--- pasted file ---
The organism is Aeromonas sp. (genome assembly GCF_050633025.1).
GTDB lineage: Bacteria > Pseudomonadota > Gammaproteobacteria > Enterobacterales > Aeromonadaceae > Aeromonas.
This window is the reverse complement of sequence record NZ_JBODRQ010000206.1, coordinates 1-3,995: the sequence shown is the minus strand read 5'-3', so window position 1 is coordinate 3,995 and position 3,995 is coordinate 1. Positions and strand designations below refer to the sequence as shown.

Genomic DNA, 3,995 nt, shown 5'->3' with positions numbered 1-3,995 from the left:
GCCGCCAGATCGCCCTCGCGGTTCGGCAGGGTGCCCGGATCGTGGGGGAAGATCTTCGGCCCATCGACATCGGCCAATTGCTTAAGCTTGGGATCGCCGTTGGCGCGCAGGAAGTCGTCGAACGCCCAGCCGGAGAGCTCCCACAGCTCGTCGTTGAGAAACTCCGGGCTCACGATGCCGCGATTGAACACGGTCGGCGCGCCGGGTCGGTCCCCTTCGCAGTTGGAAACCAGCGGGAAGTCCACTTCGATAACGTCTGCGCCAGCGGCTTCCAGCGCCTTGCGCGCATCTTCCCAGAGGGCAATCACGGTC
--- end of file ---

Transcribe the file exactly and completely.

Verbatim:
The organism is Aeromonas sp. (genome assembly GCF_050633025.1).
GTDB lineage: Bacteria > Pseudomonadota > Gammaproteobacteria > Enterobacterales > Aeromonadaceae > Aeromonas.
This window is the reverse complement of sequence record NZ_JBODRQ010000206.1, coordinates 1-3,995: the sequence shown is the minus strand read 5'-3', so window position 1 is coordinate 3,995 and position 3,995 is coordinate 1. Positions and strand designations below refer to the sequence as shown.

Genomic DNA, 3,995 nt, shown 5'->3' with positions numbered 1-3,995 from the left:
GCCGCCAGATCGCCCTCGCGGTTCGGCAGGGTGCCCGGATCGTGGGGGAAGATCTTCGGCCCATCGACATCGGCCAATTGCTTAAGCTTGGGATCGCCGTTGGCGCGCAGGAAGTCGTCGAACGCCCAGCCGGAGAGCTCCCACAGCTCGTCGTTGAGAAACTCCGGGCTCACGATGCCGCGATTGAACACGGTCGGCGCGCCGGGTCGGTCCCCTTCGCAGTTGGAAACCAGCGGGAAGTCCACTTCGATAACGTCTGCGCCAGCGGCTTCCAGCGCCTTGCGCGCATCTTCCCAGAGGGCAATCACGGTC